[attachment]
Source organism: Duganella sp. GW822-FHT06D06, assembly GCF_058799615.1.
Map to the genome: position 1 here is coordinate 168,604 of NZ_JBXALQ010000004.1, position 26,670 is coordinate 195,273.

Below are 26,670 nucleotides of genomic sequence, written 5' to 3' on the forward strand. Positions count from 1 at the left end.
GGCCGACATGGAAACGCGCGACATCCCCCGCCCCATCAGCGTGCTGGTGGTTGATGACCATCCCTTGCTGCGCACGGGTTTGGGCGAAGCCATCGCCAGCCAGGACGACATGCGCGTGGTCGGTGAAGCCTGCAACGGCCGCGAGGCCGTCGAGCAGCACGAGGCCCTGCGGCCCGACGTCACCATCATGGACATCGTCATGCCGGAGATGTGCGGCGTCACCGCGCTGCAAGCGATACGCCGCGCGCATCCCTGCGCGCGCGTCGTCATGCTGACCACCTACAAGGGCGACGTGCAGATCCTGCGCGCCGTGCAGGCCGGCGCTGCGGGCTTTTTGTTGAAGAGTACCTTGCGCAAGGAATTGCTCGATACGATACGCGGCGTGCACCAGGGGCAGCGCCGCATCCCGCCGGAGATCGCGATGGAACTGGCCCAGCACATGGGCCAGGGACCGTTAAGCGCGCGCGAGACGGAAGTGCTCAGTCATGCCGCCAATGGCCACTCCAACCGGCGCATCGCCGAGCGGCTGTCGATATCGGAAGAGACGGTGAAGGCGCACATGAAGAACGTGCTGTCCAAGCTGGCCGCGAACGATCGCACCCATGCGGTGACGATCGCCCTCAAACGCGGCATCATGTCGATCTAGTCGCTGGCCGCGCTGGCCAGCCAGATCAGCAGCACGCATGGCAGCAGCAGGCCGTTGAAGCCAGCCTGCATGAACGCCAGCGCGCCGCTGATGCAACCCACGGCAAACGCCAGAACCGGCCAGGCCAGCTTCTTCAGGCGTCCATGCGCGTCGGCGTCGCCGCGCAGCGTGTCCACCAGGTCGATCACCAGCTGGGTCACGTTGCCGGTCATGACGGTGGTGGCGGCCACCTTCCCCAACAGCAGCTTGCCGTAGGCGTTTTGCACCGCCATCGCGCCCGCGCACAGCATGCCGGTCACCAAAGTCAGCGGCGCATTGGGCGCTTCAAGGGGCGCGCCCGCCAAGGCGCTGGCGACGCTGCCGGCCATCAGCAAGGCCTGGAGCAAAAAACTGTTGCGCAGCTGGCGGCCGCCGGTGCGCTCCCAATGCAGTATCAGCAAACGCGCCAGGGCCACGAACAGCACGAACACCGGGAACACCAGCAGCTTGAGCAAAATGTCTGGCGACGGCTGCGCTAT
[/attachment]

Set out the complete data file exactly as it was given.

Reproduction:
Source organism: Duganella sp. GW822-FHT06D06, assembly GCF_058799615.1.
Map to the genome: position 1 here is coordinate 168,604 of NZ_JBXALQ010000004.1, position 26,670 is coordinate 195,273.

Below are 26,670 nucleotides of genomic sequence, written 5' to 3' on the forward strand. Positions count from 1 at the left end.
GGCCGACATGGAAACGCGCGACATCCCCCGCCCCATCAGCGTGCTGGTGGTTGATGACCATCCCTTGCTGCGCACGGGTTTGGGCGAAGCCATCGCCAGCCAGGACGACATGCGCGTGGTCGGTGAAGCCTGCAACGGCCGCGAGGCCGTCGAGCAGCACGAGGCCCTGCGGCCCGACGTCACCATCATGGACATCGTCATGCCGGAGATGTGCGGCGTCACCGCGCTGCAAGCGATACGCCGCGCGCATCCCTGCGCGCGCGTCGTCATGCTGACCACCTACAAGGGCGACGTGCAGATCCTGCGCGCCGTGCAGGCCGGCGCTGCGGGCTTTTTGTTGAAGAGTACCTTGCGCAAGGAATTGCTCGATACGATACGCGGCGTGCACCAGGGGCAGCGCCGCATCCCGCCGGAGATCGCGATGGAACTGGCCCAGCACATGGGCCAGGGACCGTTAAGCGCGCGCGAGACGGAAGTGCTCAGTCATGCCGCCAATGGCCACTCCAACCGGCGCATCGCCGAGCGGCTGTCGATATCGGAAGAGACGGTGAAGGCGCACATGAAGAACGTGCTGTCCAAGCTGGCCGCGAACGATCGCACCCATGCGGTGACGATCGCCCTCAAACGCGGCATCATGTCGATCTAGTCGCTGGCCGCGCTGGCCAGCCAGATCAGCAGCACGCATGGCAGCAGCAGGCCGTTGAAGCCAGCCTGCATGAACGCCAGCGCGCCGCTGATGCAACCCACGGCAAACGCCAGAACCGGCCAGGCCAGCTTCTTCAGGCGTCCATGCGCGTCGGCGTCGCCGCGCAGCGTGTCCACCAGGTCGATCACCAGCTGGGTCACGTTGCCGGTCATGACGGTGGTGGCGGCCACCTTCCCCAACAGCAGCTTGCCGTAGGCGTTTTGCACCGCCATCGCGCCCGCGCACAGCATGCCGGTCACCAAAGTCAGCGGCGCATTGGGCGCTTCAAGGGGCGCGCCCGCCAAGGCGCTGGCGACGCTGCCGGCCATCAGCAAGGCCTGGAGCAAAAAACTGTTGCGCAGCTGGCGGCCGCCGGTGCGCTCCCAATGCAGTATCAGCAAACGCGCCAGGGCCACGAACAGCACGAACACCGGGAACACCAGCAGCTTGAGCAAAATGTCTGGCGACGGCTGCGCTAT